Insurance: $2,000 per year
Management: $700 per month plus free lot rent – about $10,000 per year
Telephone: $0 – the manager used his phone number
Repairs: $2000 per year on average (the only repair we had was each time a home moved out and a new home moved in we had to update the electric pedestal – about 3 per year)
Office & Travel: $600 per year
In the 3 years I owned the park, the expenses never totaled more than $16,000.
The gross collected income over these 3 years averaged just over $135,000. So this park had an expense ratio of under 12%.
This is truly an exception to the rule and the manager I had at this park was awesome and we had collections in excess of 97%. It is rare that you are able to find a park with such a low expense ratio but it is possible. The usual case is that you find a park that is listed for sale and the projections or proformas have expenses that are ridiculously low and may not have expenses listed for repairs, capital improvements, management, insurance and so on.
The value a mobile home park may be $2 million for one person and $1.5 million to someone else. The key is really deciding what you are willing to pay based on your expectations of what type of return you want on your investment. This return on investment will come in several different forms:
o Monthly/Yearly Cash Flow
o Tax Savings
o Equity Buildup
o Rent Increases and Expense Reductions
In analyzing the financial statements and tax returns, they are often different. The financial statements usually have more income and less expenses and the tax returns usually have less income and more expenses.(however, I have seen in some cases that the tax returns are also overstated in order to show a better net income when it comes time to sell or refinance a park. If by paying taxes on an additional 20k in taxes for a couple of years increases the value of the park by 200k then a real sophisticated and dishonest seller may be trying to pull a fast one. So be careful.
The key then is to reconcile the tax return with the profit and loss statement and then interject reality into the whole process.
Figuring out the actual income is usually not too difficult. You can take the actual number of spaces in the park and multiply this by the actual rents being charged and subtract out a reasonable allowance for collections and you should be able to come up with a good estimate of the income. I usually use 3% as the collections expense.
The next thing to do is to come up with the anticipated expenses based not only on how the park is currently operating but also based on how the park will operate with you as the new owner. For example, if the current owner is managing the park, then you need to plug in an amount for management and payroll taxes and workers comp. If the park has vacancies and there is no advertising expense, then you need to plug in an amount for advertising. And so on.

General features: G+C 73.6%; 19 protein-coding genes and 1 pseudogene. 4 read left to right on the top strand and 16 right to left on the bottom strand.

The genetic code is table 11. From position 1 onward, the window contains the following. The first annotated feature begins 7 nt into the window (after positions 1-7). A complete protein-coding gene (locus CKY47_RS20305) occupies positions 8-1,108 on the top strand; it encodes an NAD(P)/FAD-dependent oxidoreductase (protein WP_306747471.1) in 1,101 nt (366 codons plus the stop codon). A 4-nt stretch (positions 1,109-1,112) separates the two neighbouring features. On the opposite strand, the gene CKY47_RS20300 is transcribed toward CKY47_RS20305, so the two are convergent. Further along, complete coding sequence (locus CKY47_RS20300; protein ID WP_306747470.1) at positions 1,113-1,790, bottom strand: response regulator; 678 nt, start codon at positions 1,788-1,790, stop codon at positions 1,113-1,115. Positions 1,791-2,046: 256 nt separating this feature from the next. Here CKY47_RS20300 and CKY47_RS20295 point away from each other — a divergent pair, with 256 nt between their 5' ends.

Common expenses for Mobile Home Parks. Not every park has all of these expenses and some have additional expenses but this is a good starting point.
Bank Service Charges
Insurance: Workers Comp
Legal and Accounting
Licenses and Permits
Mowing & Landscaping
Rent Discounts & Incentives
Reserve for Capital Improvements
Utilities: Water & Sewer
In most cases when you review a sales package for a mobile home park for sale it will not mention any reserve for capital expenditures. This really should be addressed in your evaluation of the park and in the due diligence phase. Items like replacing all the water lines or sewer lines for older parks, resurfacing the roads, topping all the trees, are large expenses that can occur in the future and they should be budgeted for. While they are not expensed for income tax purposes they are capitalized and depreciated over 15 years or so, and are therefore real costs. I would include at least 2-3% of gross income as a Reserve for Capital Improvements in your numbers when determining the value.
You will find some sellers that expense everything and then find the opposite where owners capitalize as much as possible to make the bottom line look better. Spend some time going through all the expenses and estimating future capital improvements.
After coming up with the income that the park is currently generating and deducting from that all the anticipated operating expenses including the reserve for capital expenditures you will have what is called the Net Operating Income.
If you take the Net Operating Income and divide this by the price you come up with the Capitalization Rate (Cap Rate). Also, if you divide the Net Operating Income by the Cap Rate you come up with the price and so on.
Now this is where subjectivity comes into play. I remember not too many years ago you could buy 50 -100 unit mobile home parks valued in the 12 – 14% cap rate range. It is hard to find these deals anymore. Add into that the fact that the interest rates were so low for the last few years and the 12-14 caps are now 7-10 caps. The demand for good quality mobile home parks is and has been much greater than the supply. There are even stabilized parks that I have seen purchased for 5 & 6 percent caps. These were not just for redevelopment purposes either.
What is a good cap rate? The answer is really up to the buyer. Some buyers tell me they want at least a 7 cap, some say 10 cap, some say 15 cap(I say good luck to these people).
So in reality, a certain mobile home park will have a different value to each and every person. The idea is to decide what you want or will require in terms of your investment and then work to make the deal fit these requirements.
If you want a 10 cap on a property priced at a 7 cap, it does not necessarily mean you should pass on the deal. For instance, what if the park has rents that are $50 under market and through your inspections and due diligence you know you could raise the rent to market rates in 2 months. What if this would make it a 10 Cap? Another possibility would be to put it under contract and then in your due diligence you tell the seller that you want to move forward with the purchase but in order to do so and to satisfy your lenders requirements, obtain an adequate appraisal, and/or make the required return on your investment, you need to have him send a rent increase notice out right away so the rates are where you want them at closing.